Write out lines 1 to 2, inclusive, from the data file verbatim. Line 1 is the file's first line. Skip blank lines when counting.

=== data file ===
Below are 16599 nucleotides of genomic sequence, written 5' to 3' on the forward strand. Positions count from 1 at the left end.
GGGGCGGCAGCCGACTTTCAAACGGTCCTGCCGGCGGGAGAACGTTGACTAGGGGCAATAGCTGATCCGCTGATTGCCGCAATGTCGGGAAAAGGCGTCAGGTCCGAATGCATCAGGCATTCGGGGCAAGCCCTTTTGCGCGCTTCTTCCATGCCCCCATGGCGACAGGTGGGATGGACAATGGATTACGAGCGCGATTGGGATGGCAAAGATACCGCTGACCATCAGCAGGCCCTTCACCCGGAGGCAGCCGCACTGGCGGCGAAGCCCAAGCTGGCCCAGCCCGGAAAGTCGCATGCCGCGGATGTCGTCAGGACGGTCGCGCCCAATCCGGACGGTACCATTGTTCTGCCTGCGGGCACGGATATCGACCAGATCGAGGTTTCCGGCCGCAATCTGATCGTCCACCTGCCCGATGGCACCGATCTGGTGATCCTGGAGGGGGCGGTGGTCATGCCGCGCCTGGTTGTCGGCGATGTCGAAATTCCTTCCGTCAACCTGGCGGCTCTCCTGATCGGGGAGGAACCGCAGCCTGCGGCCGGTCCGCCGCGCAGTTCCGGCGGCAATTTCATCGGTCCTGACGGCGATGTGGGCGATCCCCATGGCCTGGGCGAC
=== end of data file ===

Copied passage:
Below are 16599 nucleotides of genomic sequence, written 5' to 3' on the forward strand. Positions count from 1 at the left end.
GGGGCGGCAGCCGACTTTCAAACGGTCCTGCCGGCGGGAGAACGTTGACTAGGGGCAATAGCTGATCCGCTGATTGCCGCAATGTCGGGAAAAGGCGTCAGGTCCGAATGCATCAGGCATTCGGGGCAAGCCCTTTTGCGCGCTTCTTCCATGCCCCCATGGCGACAGGTGGGATGGACAATGGATTACGAGCGCGATTGGGATGGCAAAGATACCGCTGACCATCAGCAGGCCCTTCACCCGGAGGCAGCCGCACTGGCGGCGAAGCCCAAGCTGGCCCAGCCCGGAAAGTCGCATGCCGCGGATGTCGTCAGGACGGTCGCGCCCAATCCGGACGGTACCATTGTTCTGCCTGCGGGCACGGATATCGACCAGATCGAGGTTTCCGGCCGCAATCTGATCGTCCACCTGCCCGATGGCACCGATCTGGTGATCCTGGAGGGGGCGGTGGTCATGCCGCGCCTGGTTGTCGGCGATGTCGAAATTCCTTCCGTCAACCTGGCGGCTCTCCTGATCGGGGAGGAACCGCAGCCTGCGGCCGGTCCGCCGCGCAGTTCCGGCGGCAATTTCATCGGTCCTGACGGCGATGTGGGCGATCCCCATGGCCTGGGCGAC